Australia’s new government rejected plans for a major coal project near the Great Barrier Reef, marking a sharp change in policy in one of the biggest exporters of the polluting fossil fuel.
Minister for Environment and Water Tanya Plibersek said Thursday that she intended to not approve mining tycoon Clive Palmer’s Central Queensland Coal project due to the likelihood of “unacceptable impacts” on the world heritage site. It’s the first time an Australian minister has refused a coal mine under the country’s Environment Protection and Biodiversity Conservation Act, her office said.
The announcement comes on the same day Australia’s lower house of parliament passed legislation to cut the country’s emissions by 43% from 2005 levels by 2030 in a major policy victory for the Labor government that came to power in May after a climate-focused election. There is a 10-day period of public comment on the decision and the proponents of the mine were contacted, Pilbersek said.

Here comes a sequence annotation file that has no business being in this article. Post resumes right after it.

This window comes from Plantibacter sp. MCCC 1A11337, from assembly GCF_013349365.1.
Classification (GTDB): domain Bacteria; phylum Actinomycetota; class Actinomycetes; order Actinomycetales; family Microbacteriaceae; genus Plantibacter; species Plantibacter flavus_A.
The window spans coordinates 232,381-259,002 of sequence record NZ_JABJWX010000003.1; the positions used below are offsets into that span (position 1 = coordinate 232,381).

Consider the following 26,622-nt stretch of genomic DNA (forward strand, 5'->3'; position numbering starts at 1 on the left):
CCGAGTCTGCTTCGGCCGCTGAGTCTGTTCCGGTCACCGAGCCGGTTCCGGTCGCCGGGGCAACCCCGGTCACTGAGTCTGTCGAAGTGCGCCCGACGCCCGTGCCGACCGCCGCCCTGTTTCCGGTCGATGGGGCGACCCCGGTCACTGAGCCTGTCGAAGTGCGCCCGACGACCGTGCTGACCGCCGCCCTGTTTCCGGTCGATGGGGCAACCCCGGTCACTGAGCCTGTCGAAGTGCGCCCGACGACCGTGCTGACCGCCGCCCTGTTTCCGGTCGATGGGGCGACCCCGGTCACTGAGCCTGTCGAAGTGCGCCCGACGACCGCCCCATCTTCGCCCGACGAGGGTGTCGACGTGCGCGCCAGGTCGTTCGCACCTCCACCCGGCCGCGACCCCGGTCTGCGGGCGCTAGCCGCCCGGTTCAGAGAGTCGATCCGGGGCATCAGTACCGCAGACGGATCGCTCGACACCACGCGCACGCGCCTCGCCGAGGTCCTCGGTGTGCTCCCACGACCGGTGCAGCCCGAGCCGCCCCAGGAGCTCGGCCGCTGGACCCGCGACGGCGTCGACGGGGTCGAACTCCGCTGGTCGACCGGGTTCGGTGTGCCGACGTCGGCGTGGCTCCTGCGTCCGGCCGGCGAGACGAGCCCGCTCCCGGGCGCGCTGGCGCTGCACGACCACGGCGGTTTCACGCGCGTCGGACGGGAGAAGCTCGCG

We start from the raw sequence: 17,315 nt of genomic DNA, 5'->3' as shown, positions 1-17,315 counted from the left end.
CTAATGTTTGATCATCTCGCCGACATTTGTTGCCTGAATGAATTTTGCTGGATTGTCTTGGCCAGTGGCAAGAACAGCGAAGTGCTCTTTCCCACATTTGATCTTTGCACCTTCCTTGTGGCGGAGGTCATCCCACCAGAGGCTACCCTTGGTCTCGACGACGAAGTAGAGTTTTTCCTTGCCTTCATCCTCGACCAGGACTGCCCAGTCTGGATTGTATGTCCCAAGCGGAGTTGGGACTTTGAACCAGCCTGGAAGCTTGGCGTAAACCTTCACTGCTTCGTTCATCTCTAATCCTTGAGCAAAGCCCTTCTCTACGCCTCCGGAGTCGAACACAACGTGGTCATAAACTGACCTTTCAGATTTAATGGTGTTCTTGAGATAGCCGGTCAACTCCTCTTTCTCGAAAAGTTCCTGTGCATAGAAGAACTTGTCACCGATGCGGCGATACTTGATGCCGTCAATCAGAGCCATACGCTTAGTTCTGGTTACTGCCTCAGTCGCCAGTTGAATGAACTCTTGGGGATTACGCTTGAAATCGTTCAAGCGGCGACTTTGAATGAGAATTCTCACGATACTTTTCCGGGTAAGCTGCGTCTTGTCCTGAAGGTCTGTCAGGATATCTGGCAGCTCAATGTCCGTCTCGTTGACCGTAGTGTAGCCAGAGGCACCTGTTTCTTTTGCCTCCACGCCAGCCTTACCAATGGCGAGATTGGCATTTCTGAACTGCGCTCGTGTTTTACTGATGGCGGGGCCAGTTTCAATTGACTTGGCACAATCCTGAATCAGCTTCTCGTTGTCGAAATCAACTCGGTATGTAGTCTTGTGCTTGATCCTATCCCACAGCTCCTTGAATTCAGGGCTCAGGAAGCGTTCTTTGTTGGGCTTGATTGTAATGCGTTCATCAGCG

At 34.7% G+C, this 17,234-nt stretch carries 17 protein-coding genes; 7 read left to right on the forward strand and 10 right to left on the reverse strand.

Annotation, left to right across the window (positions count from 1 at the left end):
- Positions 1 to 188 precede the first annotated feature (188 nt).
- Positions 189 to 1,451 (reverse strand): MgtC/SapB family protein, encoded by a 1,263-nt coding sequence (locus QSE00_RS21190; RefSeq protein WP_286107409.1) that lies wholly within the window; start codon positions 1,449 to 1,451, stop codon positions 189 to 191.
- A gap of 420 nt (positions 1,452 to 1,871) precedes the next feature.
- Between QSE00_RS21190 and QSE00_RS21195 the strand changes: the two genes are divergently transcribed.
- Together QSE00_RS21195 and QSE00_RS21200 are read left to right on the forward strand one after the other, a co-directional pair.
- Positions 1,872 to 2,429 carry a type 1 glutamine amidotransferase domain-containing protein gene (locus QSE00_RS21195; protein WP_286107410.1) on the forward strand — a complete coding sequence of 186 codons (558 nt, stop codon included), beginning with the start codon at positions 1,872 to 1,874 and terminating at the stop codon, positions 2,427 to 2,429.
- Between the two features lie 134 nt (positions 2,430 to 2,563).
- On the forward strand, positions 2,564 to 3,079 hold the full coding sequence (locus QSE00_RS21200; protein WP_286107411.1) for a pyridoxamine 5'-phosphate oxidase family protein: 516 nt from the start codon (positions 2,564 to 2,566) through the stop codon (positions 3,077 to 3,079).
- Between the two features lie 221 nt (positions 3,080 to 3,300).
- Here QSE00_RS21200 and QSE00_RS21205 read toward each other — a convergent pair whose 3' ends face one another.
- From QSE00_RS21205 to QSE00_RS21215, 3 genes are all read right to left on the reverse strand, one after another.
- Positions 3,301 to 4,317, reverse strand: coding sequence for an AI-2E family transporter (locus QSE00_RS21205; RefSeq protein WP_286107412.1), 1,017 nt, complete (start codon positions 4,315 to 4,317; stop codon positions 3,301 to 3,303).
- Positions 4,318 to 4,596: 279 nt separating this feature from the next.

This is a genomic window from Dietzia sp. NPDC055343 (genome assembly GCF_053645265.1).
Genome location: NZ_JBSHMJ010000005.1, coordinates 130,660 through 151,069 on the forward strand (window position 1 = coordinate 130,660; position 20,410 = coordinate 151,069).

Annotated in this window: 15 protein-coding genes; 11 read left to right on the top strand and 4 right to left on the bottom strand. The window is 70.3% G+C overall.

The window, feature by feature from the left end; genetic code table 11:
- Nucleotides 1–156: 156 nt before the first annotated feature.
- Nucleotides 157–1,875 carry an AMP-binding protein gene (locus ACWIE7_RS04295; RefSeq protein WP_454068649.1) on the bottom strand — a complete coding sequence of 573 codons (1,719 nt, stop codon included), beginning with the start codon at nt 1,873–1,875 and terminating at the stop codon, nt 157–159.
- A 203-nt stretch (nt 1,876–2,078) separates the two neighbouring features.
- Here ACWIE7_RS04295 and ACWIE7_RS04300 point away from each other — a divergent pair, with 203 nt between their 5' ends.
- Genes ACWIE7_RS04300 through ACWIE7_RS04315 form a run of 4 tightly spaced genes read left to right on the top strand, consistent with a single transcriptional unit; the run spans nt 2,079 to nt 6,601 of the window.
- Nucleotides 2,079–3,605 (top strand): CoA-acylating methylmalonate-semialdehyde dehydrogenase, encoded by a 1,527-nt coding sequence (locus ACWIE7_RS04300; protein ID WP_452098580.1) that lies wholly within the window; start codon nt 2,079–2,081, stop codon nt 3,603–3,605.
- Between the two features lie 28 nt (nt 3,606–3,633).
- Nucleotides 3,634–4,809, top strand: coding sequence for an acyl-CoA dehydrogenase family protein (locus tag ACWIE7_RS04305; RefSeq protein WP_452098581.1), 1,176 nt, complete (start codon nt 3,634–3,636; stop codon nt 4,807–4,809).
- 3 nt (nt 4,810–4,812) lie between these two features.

Central Queensland Coal didn’t immediately respond to a phone call and email for comment.
The project would have consisted of an open-cut mine extracting as much as 10 million tons of thermal and coking coal a year and have a lifespan of about 24 years, according to the Queensland government. An environmental impact assessment carried out by the Queensland state government in April 2021 had already determined a number of potential risks to the reef if the project went ahead.
Australia is the world’s biggest exporter of metallurgical coal and only trails Indonesia in shipments of thermal coal. The nation produced 256 million tons of thermal coal in the year through June and 170 million tons of metallurgical coal.
(By Ben Westcott)